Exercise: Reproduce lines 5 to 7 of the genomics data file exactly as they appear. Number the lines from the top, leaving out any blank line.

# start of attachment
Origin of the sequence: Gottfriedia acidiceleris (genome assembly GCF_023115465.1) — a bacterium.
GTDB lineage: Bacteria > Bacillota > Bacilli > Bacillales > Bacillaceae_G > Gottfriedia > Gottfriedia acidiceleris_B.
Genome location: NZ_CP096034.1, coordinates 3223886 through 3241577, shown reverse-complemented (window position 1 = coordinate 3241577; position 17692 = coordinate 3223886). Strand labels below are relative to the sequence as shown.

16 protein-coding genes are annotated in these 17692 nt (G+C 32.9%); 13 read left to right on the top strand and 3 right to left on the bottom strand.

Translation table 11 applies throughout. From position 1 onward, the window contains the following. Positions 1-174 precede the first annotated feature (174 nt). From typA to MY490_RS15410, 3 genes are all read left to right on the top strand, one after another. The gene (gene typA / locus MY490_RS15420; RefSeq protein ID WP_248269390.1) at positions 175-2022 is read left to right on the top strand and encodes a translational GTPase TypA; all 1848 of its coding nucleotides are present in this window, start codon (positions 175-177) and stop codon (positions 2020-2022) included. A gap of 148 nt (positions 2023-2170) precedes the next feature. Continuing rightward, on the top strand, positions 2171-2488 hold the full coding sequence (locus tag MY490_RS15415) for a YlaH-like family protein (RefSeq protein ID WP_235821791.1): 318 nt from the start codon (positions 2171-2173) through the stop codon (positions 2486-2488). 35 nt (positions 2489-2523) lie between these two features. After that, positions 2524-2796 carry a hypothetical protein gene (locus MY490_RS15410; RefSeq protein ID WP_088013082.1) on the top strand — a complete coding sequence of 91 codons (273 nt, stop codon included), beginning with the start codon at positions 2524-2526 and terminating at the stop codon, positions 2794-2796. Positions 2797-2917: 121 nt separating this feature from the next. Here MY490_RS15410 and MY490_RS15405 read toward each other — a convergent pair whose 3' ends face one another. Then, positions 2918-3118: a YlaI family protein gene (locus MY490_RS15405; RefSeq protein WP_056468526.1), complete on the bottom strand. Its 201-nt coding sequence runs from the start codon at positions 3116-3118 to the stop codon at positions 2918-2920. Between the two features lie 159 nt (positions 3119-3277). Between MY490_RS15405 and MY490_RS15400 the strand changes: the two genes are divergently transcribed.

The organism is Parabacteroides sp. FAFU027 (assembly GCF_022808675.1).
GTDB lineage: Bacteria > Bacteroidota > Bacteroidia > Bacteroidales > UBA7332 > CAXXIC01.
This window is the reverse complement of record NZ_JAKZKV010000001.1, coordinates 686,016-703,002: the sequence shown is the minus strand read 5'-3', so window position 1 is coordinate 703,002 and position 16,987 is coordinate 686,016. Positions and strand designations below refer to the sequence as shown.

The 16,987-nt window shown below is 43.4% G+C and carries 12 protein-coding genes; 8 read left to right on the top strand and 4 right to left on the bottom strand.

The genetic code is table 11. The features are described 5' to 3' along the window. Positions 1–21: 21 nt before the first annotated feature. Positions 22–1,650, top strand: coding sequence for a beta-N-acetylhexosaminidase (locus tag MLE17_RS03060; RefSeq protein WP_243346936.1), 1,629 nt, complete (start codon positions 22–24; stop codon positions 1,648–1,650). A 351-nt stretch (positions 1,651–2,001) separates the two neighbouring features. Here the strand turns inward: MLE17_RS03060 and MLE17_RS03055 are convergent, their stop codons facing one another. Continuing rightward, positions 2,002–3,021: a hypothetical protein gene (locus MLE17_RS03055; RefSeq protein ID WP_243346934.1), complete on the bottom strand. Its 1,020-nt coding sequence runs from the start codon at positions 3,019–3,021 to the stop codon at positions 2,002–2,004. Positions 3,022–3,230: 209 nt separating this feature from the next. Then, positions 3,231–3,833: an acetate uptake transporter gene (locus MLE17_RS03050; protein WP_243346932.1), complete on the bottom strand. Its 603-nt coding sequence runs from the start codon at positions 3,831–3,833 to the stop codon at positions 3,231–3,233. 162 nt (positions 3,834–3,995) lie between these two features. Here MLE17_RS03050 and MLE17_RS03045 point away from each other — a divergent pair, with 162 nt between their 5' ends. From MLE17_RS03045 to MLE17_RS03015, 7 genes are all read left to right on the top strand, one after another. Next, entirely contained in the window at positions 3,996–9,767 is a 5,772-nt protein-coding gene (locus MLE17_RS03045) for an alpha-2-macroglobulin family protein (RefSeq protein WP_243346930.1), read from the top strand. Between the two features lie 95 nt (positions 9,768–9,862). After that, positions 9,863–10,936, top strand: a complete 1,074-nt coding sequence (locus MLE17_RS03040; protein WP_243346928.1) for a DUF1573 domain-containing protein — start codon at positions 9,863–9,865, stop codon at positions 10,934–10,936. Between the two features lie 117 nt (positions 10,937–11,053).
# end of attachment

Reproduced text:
Translation table 11 applies throughout. From position 1 onward, the window contains the following. Positions 1-174 precede the first annotated feature (174 nt). From typA to MY490_RS15410, 3 genes are all read left to right on the top strand, one after another. The gene (gene typA / locus MY490_RS15420; RefSeq protein ID WP_248269390.1) at positions 175-2022 is read left to right on the top strand and encodes a translational GTPase TypA; all 1848 of its coding nucleotides are present in this window, start codon (positions 175-177) and stop codon (positions 2020-2022) included. A gap of 148 nt (positions 2023-2170) precedes the next feature. Continuing rightward, on the top strand, positions 2171-2488 hold the full coding sequence (locus tag MY490_RS15415) for a YlaH-like family protein (RefSeq protein ID WP_235821791.1): 318 nt from the start codon (positions 2171-2173) through the stop codon (positions 2486-2488). 35 nt (positions 2489-2523) lie between these two features. After that, positions 2524-2796 carry a hypothetical protein gene (locus MY490_RS15410; RefSeq protein ID WP_088013082.1) on the top strand — a complete coding sequence of 91 codons (273 nt, stop codon included), beginning with the start codon at positions 2524-2526 and terminating at the stop codon, positions 2794-2796. Positions 2797-2917: 121 nt separating this feature from the next. Here MY490_RS15410 and MY490_RS15405 read toward each other — a convergent pair whose 3' ends face one another. Then, positions 2918-3118: a YlaI family protein gene (locus MY490_RS15405; RefSeq protein WP_056468526.1), complete on the bottom strand. Its 201-nt coding sequence runs from the start codon at positions 3116-3118 to the stop codon at positions 2918-2920. Between the two features lie 159 nt (positions 3119-3277). Between MY490_RS15405 and MY490_RS15400 the strand changes: the two genes are divergently transcribed.

The organism is Parabacteroides sp. FAFU027 (assembly GCF_022808675.1).
GTDB lineage: Bacteria > Bacteroidota > Bacteroidia > Bacteroidales > UBA7332 > CAXXIC01.